"The other day..."
The other day as I'm waiting outside the classroom to drop my daughter off at preschool we were looking at all the artwork from her class. Each kid has a picture on their assignment that matches the first letter of their first name. Tommy might have a turtle as his picture, for example. Over the course of the year, they dropped their names from their assignments and only left the picture in an effort to get the kids to associate pictures and letters.
In front of all the parents standing there, with only the pictures to go on, my daughter named every one of the kids' artworks by their name from memory of what their picture is. All the parents' mouths were agape.
"This is when a child becomes an adult..."
The moment when I was most proud of my children is when each of them chose to take responsibility for their actions and their lives.
This is when a child becomes an adult and many people never seem to cross this barrier. My children have done lots of other things that made me proud, but them choosing to be adults is definitely when I felt most proud of them.
"The older guy confronted my son..."
My son was 14 and playing (field) hockey for a men's team. It was getting heated and my son had run rings around one of the older guys.
The older guy confronted my son and said "You're a right little wanker aren't you?"
My son's response?
"Have you been watching?"
"She was at the church..."
I'm not sure this counts, but I have an objectively cute baby who smiles a lot. She brings a lot of joy to strangers. Once I was in my church building and this elderly lady who didn't speak English well saw Baby Girl and came over to say hi. Baby Girl smiled like she does and this lady just broke down. She was at the church getting financial support and counseling for some hard stuff she had been going through (I gathered) and she kept calling my baby her angel. She was crying and smiling and took a picture of herself holding the baby and had me take a picture with my phone of her holding the baby and so on for like twenty minutes. I get that Baby Girl was just doing like she always do, but I was so proud that she had brought happiness into the life of someone going through a hard time.
It occurs to me that this is probably how owners of therapy dogs feel.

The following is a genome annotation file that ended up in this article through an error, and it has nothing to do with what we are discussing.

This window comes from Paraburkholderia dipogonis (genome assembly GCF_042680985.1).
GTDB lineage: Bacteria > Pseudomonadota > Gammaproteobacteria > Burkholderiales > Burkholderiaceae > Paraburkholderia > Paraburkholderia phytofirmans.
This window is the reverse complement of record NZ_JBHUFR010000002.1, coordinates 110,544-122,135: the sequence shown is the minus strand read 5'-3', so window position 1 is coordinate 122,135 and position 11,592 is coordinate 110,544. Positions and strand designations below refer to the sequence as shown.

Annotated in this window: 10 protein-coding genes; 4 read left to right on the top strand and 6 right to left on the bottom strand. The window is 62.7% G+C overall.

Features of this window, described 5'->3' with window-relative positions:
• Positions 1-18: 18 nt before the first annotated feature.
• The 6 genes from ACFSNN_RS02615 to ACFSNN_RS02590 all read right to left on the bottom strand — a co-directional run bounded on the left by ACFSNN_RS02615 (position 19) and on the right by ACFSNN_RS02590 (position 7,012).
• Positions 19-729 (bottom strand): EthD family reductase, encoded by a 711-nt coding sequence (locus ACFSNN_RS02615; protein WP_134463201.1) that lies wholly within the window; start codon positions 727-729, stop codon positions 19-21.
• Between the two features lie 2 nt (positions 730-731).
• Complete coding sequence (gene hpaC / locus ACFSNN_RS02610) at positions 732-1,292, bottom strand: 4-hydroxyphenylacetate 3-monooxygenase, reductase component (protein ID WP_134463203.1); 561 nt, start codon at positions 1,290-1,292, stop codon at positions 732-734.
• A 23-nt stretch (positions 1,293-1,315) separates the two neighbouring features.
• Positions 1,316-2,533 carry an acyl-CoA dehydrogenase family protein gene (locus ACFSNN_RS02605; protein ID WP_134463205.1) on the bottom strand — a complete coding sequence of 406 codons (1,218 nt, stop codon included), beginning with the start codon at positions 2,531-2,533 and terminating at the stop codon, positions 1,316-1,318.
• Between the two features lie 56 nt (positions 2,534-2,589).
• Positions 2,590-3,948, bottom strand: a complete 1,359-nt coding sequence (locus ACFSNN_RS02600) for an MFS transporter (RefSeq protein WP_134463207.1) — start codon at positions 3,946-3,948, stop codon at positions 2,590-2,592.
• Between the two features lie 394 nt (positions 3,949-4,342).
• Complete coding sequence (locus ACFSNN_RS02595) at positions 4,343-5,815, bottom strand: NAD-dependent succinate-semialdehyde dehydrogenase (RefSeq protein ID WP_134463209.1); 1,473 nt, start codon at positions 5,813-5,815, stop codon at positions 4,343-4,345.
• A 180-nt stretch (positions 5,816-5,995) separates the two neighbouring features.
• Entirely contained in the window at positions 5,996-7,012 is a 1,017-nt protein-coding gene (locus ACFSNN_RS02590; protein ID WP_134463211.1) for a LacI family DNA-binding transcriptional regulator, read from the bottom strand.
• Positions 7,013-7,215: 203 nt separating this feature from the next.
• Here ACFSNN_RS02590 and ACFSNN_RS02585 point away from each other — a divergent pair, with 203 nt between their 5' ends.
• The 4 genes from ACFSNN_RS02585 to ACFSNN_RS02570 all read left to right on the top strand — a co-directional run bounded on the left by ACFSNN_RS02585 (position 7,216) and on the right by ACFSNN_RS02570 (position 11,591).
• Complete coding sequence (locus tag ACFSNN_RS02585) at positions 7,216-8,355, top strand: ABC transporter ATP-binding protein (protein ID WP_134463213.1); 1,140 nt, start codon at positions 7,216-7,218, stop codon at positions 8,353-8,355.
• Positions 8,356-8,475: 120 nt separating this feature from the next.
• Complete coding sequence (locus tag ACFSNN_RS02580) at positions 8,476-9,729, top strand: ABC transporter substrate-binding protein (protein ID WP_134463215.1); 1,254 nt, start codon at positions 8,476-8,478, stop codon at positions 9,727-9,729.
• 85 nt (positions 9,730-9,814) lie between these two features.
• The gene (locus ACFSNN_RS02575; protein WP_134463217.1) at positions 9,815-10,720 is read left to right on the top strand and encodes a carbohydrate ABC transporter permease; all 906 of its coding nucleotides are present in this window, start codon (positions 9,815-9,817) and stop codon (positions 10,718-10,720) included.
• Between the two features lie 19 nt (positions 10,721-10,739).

"He farted himself awake..."
He farted himself awake at the age of 2.
I knew then that he was truly my son.
If you don't have any experience with construction, it can be pretty interesting to watch those reality HGTV shows (I know I'm addicted at this point). Some of the best episodes can be the one's where they open up the walls to find the builder didn't do anything right, causing a huge blow to the budget. The drama!
As someone who doesn't know much about building, and is dreaming of homeownership, Redditor Vast_Recognition_682 asked a question I wish I had thought of first.
Redditor Vast_Recognition_682 asked:
"Home inspectors of reddit, what are some horrible things that almost went unnoticed?"
Here's some horror stories that shed a little light on the home owner unknowns.
Behind the closet wall.
"Going through a home with [the] home inspector, didn't find any issues, bring my dad in to look through the house too and he was [incessantly] checking everything. Looks at the Zillow listing with the floor plan, measures the basement, finds out the actual measurements smaller than the floor plan which led us to go looking in a closet and realize they finished a wall and closet around the old oil tank, never decommissioned it, never planned to tell anyone about it, and we would have had to rip walls out to get to it to remove it. It was a non starter and we walked away. So happy to have my dad's sharp eye while home shopping."
If you need a good prank idea when you're renovating, here's one:
"I saw a post once, this guy said his dad's house had a diagonal outer wall and he was installing a combination wall and bookshelf to square the room. Since there was a small dead space on one side, the dad (who was a doctor), got a life-size plastic human skeleton from work and tossed it in there."
"So if someone tore the wall out to remodel in 30 years or whatever, they'd see it and freak out."
Man cave mayhem.
"Not a home inspector, but I did ask our home inspector what crazy stuff he had seen over the years. He had two stories."
"He inspected a modest three bedroom house and found that were very strange structural cracks in the walls. The area where the house was built is primarily clay soil which leads to a lot of foundation issues, but these were really abnormal cracks. He headed to the attic to wrap up his inspection; it was located over the garage so there was absolutely no structural support there. He poked his head up into the attic and couldn't believe his eyes: the owner had a fully furnished man cave in the attic over the garage. It had a couch, big screen tv, weight set, and a huge gun safe. He said he had no idea how in the world all of that stuff didn't come crashing down through the garage ceiling or how the guy had managed to get the giant gun safe up there without some sort of elaborate winch system. He said it was only a matter of time before the house collapsed."
"The only other weird thing he encountered was a cistern (an old well) in a crawlspace underneath a house. He said he was crawling along on his stomach when he almost fell into it; it was left uncovered."
A rats nest of wires.
"I'm sure there will be some stories about wiring above drop ceilings. When I was looking at houses, I saw (not the home inspector) one once where like 10 different wires came into one rats nest of a cluster. To make it even better, there was a regular lamp cord that ran from it to power the hanging kitchen light above the table. And if you want whip cream and sprinkles on that.... the power came into that mess through knob and tube."